Following the departure of White House Press Secretary Sarah Huckabee Sanders, a federal watchdog group is renewing their calls to have Kellyanne Conway fired from the Trump administration.
The United States Office of Special Counsel (OSC), which is not connected to the office of former Special Counsel Robert Mueller, sent a report to President Trump on Thursday which said Conway “violated the Hatch Act on numerous occasions by disparaging Democratic presidential candidates while speaking in her official capacity during television interviews and on social media.”
ABC News offers one instance of the alleged violation:
The report released Thursday cites comments Conway made during the Alabama Senate special election in December 2017, which the office found violated the Hatch Act in another report released last year.
Conway, whose formal title is Counselor to the President, commented on the Alabama election in multiple interviews at the time, though the White House defended her comments as reflecting the president’s positions on policy.
“Doug Jones in Alabama, folks don’t be fooled,” Conway said during one “Fox and Friends” interview. “He’ll be a vote against tax cuts. He’s weak on crime, weak on borders. He’s strong on raising your taxes. He’s terrible for property owners. And Doug Jones is a doctrinaire liberal, which is why he’s not saying anything and why the media are trying to boost him.”
The report also cites more recent statements to White House reporters in which Conway criticized former Vice President Joe Biden and Sen. Bernie Sanders, both of whom are seeking the Democratic nomination for president in 2020.
In an interview on May 29, Conway reportedly downplayed the law, according to Thursday’s OSC press release, saying she wouldn’t stop making political statements.
— Advertisement —
“If you’re trying to silence me through the Hatch Act, it’s not going to work,” and “Let me know when the jail sentence starts,” she said, according to the OSC press release.
Special Counsel Henry Kerner wrote in the report that: “Ms. Conway’s disregard for the restrictions the Hatch Act places on executive branch employees is unacceptable.”
“If Ms. Conway were any other federal employee, her multiple violations of the law would almost certainly result in removal from her position by the Merit Systems Protection Board,” he continues, via ABC News.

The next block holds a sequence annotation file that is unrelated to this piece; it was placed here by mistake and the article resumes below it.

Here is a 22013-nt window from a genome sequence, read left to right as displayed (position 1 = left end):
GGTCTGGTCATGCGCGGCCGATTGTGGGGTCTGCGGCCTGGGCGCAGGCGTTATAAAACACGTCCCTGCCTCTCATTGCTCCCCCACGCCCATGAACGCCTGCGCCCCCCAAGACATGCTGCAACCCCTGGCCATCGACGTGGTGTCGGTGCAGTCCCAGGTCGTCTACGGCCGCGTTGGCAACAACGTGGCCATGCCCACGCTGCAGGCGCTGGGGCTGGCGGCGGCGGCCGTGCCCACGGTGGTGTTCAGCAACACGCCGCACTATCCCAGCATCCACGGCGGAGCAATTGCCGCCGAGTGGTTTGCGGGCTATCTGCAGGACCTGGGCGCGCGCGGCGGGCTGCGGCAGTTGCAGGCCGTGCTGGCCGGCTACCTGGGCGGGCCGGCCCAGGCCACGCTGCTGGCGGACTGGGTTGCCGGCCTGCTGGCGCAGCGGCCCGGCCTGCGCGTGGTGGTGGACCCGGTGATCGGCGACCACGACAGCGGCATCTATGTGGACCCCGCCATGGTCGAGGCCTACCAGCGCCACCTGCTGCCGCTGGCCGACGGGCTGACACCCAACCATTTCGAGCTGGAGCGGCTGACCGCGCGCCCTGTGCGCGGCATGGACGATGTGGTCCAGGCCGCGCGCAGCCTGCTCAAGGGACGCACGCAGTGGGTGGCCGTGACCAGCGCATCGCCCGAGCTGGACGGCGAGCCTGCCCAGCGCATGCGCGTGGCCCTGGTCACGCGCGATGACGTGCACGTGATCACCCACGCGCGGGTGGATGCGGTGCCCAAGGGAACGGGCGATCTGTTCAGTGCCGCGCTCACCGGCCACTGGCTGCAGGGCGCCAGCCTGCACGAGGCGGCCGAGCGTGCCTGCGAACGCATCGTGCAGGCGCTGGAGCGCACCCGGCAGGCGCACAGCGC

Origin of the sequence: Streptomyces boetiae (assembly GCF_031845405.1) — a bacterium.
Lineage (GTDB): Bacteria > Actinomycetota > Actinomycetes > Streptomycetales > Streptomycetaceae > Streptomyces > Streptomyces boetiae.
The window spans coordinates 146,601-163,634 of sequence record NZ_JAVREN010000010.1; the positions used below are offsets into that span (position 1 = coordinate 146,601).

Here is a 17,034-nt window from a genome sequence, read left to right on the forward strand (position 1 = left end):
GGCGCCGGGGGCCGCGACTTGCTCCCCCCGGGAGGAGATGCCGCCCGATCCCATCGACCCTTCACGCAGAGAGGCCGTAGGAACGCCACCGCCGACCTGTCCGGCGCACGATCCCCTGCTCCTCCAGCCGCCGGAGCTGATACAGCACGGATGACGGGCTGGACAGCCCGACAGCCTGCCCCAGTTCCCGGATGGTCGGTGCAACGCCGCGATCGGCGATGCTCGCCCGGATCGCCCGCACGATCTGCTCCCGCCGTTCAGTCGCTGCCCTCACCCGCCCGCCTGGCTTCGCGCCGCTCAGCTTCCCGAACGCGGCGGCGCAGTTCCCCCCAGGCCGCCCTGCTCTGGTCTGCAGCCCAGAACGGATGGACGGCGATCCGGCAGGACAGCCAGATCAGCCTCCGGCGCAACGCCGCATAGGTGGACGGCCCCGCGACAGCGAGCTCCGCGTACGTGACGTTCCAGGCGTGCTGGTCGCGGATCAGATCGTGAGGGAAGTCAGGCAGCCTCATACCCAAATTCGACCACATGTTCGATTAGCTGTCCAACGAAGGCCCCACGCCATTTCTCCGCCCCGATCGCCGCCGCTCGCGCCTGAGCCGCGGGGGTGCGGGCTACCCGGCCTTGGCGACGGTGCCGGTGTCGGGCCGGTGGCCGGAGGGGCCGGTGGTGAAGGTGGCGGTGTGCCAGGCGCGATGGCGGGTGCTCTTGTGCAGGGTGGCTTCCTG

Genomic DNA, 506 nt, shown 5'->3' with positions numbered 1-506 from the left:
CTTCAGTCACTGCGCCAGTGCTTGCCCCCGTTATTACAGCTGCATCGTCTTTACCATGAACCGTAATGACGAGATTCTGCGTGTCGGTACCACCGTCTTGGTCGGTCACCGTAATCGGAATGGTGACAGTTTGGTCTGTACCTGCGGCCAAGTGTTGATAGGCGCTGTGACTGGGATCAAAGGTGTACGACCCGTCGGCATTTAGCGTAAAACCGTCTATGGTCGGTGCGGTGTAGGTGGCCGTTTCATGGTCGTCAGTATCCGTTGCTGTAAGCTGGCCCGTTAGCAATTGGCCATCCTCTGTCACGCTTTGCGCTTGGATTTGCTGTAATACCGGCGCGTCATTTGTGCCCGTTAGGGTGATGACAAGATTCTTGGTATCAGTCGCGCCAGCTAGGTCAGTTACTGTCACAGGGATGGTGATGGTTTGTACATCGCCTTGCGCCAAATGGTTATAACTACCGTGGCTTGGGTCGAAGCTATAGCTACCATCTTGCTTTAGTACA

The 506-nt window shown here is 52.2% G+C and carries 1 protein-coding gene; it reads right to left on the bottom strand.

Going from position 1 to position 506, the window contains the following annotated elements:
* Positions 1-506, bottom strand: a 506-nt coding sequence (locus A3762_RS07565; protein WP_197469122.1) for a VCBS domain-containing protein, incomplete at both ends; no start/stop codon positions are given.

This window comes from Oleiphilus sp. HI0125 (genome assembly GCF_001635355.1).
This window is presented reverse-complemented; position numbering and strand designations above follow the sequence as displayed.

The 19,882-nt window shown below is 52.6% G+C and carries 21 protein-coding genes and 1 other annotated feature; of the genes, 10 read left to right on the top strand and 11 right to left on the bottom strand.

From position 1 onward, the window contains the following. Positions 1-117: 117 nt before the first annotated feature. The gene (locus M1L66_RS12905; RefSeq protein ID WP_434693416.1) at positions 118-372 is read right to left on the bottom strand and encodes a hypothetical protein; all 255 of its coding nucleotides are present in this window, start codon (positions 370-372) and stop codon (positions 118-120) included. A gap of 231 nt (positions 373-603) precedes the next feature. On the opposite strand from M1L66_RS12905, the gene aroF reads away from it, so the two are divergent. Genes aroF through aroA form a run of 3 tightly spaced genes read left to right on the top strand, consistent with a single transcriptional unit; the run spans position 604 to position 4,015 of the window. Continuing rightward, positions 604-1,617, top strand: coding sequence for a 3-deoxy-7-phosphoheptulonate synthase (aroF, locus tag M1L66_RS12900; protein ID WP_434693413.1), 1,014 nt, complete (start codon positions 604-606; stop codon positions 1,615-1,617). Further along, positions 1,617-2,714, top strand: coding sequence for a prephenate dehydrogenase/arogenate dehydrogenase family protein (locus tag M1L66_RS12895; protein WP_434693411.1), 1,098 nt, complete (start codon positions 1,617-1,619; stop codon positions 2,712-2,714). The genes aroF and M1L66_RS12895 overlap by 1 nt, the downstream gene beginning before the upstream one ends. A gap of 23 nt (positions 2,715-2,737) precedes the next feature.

And: “As a highly visible member of the administration, Ms. Conway’s violations, if left unpunished, send a message to all federal employees that they need not abide by the Hatch Act’s restrictions. Her actions erode the principal foundation of our democratic system – the rule of law.”
The White House all but rejected the request to fire Conway when White House deputy press secretary Steven Groves called the OSC’s statement “deeply flawed.”
“The Office of Special Counsel’s (OSC) unprecedented actions against Kellyanne Conway are deeply flawed and violate her constitutional rights to free speech and due process,” Groves continued. “Others, of all political views, have objected to the OSC’s unclear and unevenly applied rules which have a chilling effect on free speech for all federal employees. Its decisions seem to be influenced by media pressure and liberal organizations – and perhaps OSC should be mindful of its own mandate to act in a fair, impartial, non-political manner, and not misinterpret or weaponize the Hatch Act.”
USA Today reports President Trump later said he would not fire Conway amid the report that she violated the law:
President Donald Trump defended senior aide Kellyanne Conway on Friday from a watchdog report that found she violated a federal law that prohibits political speech in her official capacity, calling her words an expression of “free speech.”
Trump dismissed the recommendation from the Office of Special Counsel that Conway be removed from her job for “egregious, notorious and ongoing” violations of the Hatch Act.
Trump said he was briefed on the report, but would not fire Conway.
“It looks to me like they’re trying to take away her right of free speech,” Trump said during an interview on Fox and Friends. “No, I’m not going to fire her. I think she’s a terrific person… I think you’re entitled to free speech in this country.”
ABC News reports:
The Hatch Act was passed in 1939 and aims to ensure that federal programs are administered without partisan bias and to protect federal employees from political pressure. The president and vice president are exempted by the rule. The Merit Systems Protection Board is a judicial agency that adjudicates civil cases involving federal employees. The OSC report says the board has recommended removal of employees in other cases where they engaged in political activity even after being warned it could violate the Hatch Act.